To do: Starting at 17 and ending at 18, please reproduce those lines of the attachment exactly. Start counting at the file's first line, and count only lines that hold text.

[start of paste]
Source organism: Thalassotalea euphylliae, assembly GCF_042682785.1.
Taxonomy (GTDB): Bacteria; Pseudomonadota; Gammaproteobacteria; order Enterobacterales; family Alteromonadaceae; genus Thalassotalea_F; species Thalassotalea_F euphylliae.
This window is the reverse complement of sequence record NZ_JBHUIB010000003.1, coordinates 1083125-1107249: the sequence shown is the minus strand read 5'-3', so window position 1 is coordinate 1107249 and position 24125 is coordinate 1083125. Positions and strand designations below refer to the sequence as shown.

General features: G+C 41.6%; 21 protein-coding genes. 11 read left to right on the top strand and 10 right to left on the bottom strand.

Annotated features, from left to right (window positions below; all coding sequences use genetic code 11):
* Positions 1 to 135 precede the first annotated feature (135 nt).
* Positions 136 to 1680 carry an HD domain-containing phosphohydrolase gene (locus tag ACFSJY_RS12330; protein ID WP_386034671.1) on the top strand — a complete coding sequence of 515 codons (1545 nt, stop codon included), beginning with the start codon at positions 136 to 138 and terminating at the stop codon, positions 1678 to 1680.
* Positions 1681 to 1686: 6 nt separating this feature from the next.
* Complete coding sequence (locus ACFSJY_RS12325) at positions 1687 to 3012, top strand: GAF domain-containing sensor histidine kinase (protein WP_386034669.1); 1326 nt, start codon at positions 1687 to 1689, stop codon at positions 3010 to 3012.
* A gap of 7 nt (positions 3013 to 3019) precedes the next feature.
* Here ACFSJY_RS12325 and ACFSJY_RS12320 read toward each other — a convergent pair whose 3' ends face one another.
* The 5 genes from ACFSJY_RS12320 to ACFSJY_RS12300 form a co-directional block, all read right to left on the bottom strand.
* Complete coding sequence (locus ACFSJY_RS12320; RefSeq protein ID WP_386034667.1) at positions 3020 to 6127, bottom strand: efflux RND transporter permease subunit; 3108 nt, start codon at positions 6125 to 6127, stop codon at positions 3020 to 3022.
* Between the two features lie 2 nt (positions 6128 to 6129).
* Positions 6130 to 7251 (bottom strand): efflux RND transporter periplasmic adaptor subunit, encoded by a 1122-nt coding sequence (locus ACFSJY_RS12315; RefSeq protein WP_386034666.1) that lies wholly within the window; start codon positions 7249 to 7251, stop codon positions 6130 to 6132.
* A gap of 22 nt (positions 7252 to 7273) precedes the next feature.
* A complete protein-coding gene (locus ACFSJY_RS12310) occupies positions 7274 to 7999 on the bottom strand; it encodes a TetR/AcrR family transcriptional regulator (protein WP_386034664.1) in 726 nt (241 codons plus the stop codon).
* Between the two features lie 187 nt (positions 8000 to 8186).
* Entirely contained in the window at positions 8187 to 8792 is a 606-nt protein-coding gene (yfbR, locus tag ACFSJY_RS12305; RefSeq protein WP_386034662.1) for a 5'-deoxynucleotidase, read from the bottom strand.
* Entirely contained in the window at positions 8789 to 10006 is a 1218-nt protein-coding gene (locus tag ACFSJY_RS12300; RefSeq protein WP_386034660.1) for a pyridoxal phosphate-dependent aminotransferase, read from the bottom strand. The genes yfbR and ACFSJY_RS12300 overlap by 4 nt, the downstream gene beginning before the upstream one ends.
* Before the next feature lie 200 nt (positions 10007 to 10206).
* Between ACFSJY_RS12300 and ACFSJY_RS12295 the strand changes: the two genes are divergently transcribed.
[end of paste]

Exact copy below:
* A complete protein-coding gene (locus ACFSJY_RS12310) occupies positions 7274 to 7999 on the bottom strand; it encodes a TetR/AcrR family transcriptional regulator (protein WP_386034664.1) in 726 nt (241 codons plus the stop codon).
* Between the two features lie 187 nt (positions 8000 to 8186).